The commonly applied procedure concerning adsorption kinetics data analysis is an application of the first order (FO) and second order (SO) kinetic equation in linear forms as it was depicted in Fig. 1b, e.g., the Lagergren plot for the FO equation (Akmil-Basar et al. 2005; Marczewski 2010): ln(a t − a eq) versus t and t/a t versus t for the SO equation where at stands for adsorption at time t and a eq for the amount adsorbed in equilibrium. However, such a method requires data transformation, which may lead to further transformation of data deviation (Draper and Smith 1998; Carroll et al. 2006; Chatterjee and Simonoff 2013). Therefore, in this study, fitting data to linear forms of FO and SO was done only to evaluate the equilibrium adsorption value used in further analysis with a multiexponentional equation (to calculate the adsorption progress precisely).

The transformed data fitted much better to the SO equation (R 2 = 0.996) as was shown in Fig. 1b. Therefore, the equilibrium adsorption value was calculated using this model. Further analysis of the kinetics of the process involved a multiexponential equation, which allowed representing the whole adsorption kinetics as a linear combination of several first order processes (Deryło-Marczewska et al. 2010; Bonifazi et al. 1996; Marczewski 2011):
$$F = 1 - \mathop \sum \limits_{i} f_{i} \exp \left( { - k_{i} t} \right) ,$$
where F is the adsorption progress (fractional attainment of equilibrium, a t /a eq), f i is the contribution of the ith process in total adsorption, and k i is the kinetic constant of an ith process; t stands for time. Results are presented in Fig. 3. In the present calculations, the three components were used; however, it was determined that only two of them were required to describe data sufficiently well. Calculations showed that 0.243 of a total adsorption may be explained by the fast process (k 1 = 0.072 s−1), and 0.757 of the entire adsorption is contributed to a slow process (k 2 = 3.09 × 10−3 s−1). Figure 1c presents the Weber-Morris plot on which the presence of linear region suggests that intraparticle diffusion might be one of these processes (Wasewar et al. 2008; Płaziński and Rudziński 2009). However, the specific cellulose structure, for example, specific surface area <1 sq. m/g (measured by low temperature nitrogen adsorption), suggests that the mechanism could be slightly different here. As was shown, the high content of cellulose in the suspension may result in an inhibition of mass transfer in the system (Roberts et al. 2011). Therefore, the structure of the cellulose in the suspension in some way mimics a complex pore structure of adsorbents with higher surface area, e.g., activated carbons. An important argument in favor of such a statement is the fact that polymeric molecules with high molecular mass, such as xyloglucan, would be more susceptible to a proposed adsorption mechanism.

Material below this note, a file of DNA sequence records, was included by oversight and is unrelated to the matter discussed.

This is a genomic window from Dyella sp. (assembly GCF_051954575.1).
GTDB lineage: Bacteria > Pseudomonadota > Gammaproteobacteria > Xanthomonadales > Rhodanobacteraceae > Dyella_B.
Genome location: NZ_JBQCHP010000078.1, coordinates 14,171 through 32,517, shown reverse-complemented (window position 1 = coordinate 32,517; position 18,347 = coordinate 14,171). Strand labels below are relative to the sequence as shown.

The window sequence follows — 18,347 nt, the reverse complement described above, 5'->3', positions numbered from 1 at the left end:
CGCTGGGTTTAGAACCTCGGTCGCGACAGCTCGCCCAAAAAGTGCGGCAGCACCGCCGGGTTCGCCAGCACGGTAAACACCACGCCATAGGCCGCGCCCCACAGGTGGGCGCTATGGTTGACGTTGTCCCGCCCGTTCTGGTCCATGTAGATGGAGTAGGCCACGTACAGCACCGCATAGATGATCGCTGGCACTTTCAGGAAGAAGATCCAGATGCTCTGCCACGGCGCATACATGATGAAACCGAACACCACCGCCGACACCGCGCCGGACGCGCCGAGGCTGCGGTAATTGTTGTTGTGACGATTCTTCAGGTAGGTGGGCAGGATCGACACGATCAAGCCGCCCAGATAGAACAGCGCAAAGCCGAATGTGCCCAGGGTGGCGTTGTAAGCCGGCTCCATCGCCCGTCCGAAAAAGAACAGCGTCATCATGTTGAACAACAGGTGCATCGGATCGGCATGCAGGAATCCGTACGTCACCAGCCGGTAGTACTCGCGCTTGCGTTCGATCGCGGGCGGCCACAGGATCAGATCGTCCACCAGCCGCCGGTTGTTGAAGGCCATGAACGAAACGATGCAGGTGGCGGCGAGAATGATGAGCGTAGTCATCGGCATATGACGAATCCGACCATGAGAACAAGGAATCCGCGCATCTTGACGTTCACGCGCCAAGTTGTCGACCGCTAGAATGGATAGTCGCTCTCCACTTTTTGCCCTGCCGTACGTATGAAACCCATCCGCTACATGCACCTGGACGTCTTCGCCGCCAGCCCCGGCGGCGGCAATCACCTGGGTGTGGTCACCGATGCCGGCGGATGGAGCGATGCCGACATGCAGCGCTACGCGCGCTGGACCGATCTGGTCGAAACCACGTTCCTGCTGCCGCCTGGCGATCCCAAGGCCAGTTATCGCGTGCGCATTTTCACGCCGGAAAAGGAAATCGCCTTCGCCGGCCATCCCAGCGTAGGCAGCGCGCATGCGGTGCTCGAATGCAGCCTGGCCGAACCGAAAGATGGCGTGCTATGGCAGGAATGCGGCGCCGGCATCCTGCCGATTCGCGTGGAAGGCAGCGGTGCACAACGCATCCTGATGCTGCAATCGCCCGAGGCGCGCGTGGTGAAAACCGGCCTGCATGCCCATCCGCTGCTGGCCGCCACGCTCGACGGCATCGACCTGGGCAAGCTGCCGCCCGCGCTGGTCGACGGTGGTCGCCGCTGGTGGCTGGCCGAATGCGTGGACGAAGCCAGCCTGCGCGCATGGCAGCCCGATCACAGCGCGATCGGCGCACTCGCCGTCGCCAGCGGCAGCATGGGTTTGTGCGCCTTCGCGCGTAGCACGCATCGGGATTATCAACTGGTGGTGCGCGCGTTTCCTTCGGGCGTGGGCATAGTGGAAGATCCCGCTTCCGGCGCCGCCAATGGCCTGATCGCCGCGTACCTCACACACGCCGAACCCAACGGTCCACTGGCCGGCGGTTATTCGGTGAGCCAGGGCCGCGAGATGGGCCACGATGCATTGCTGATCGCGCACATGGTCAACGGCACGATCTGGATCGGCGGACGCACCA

The other process that might play a significant role in the total adsorption rate is reconformation (sometimes called relaxation) of a polymer (in this case xyloglucan) in the adsorbed layer (Scheutjens and Fleer 1979; Shulga et al. 2003; Patkowski et al. 2014). When most of the available surface is coated with xyloglucan, a new free surface available for the ‘bulk’ polymer molecules to adsorb may be created only after macromolecules in the adsorbed layer have changed their structure to a more compact one. This may happen by creating more loops (which decreases amount of trains) or by desorption and almost instant adsorption of the same molecule in a different structure, which requires less surface area on a cellulose fiber (Patkowski et al. 2014). This hypothesis is strongly supported by the equilibrium adsorption data, which will be discussed further in this article.